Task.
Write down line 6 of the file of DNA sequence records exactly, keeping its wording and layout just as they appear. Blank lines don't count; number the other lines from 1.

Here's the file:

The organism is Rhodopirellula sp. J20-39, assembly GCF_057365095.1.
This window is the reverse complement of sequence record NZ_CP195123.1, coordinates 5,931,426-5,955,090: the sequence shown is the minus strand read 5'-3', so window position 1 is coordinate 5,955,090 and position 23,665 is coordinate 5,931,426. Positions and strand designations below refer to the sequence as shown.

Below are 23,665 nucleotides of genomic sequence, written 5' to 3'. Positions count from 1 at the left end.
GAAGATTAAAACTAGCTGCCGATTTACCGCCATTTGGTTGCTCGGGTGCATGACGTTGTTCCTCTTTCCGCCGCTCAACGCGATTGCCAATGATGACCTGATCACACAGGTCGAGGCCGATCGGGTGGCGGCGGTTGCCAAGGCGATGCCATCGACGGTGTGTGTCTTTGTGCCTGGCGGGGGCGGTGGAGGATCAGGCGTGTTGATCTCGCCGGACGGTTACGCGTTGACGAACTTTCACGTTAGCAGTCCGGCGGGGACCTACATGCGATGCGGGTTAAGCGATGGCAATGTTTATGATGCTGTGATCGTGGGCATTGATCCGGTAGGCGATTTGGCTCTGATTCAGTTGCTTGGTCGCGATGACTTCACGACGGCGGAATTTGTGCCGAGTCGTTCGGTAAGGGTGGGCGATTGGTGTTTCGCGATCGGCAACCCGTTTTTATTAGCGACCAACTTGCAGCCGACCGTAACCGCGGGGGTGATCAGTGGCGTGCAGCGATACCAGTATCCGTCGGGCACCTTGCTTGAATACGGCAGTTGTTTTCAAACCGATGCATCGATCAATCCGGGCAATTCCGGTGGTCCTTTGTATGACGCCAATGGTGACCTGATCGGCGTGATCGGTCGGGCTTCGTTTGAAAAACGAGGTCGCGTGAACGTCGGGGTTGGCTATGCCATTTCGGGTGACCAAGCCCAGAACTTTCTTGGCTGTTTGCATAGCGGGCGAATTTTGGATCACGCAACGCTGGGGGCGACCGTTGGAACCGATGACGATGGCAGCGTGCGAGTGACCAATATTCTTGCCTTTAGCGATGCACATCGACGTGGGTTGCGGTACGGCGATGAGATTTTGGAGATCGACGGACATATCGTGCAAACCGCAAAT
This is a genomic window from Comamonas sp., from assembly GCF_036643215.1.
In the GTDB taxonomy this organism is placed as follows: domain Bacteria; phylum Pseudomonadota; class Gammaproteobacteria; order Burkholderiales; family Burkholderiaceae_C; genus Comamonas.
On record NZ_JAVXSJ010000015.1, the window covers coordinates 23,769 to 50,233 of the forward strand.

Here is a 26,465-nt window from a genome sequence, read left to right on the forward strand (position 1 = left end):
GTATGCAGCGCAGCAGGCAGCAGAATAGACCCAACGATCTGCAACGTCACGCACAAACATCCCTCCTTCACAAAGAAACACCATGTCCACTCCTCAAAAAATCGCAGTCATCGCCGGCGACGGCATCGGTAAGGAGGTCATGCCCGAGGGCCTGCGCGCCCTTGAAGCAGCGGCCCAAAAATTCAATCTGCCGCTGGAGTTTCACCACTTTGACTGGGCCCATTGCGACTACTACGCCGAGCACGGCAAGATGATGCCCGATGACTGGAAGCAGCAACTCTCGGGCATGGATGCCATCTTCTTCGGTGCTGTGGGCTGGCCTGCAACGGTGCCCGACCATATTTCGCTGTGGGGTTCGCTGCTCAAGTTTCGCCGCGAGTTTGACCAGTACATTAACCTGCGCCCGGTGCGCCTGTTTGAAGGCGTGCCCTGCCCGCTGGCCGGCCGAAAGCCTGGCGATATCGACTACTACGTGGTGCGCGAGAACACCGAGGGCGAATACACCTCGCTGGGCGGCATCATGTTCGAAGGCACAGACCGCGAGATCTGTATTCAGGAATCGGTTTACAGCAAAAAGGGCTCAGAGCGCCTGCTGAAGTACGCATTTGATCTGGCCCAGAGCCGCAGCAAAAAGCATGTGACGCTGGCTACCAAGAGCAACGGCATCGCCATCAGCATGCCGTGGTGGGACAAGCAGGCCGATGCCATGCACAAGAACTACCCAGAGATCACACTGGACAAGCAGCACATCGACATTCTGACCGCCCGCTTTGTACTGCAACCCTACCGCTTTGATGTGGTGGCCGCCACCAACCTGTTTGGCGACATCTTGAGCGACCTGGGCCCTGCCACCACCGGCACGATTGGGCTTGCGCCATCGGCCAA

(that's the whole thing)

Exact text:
In the GTDB taxonomy this organism is placed as follows: domain Bacteria; phylum Pseudomonadota; class Gammaproteobacteria; order Burkholderiales; family Burkholderiaceae_C; genus Comamonas.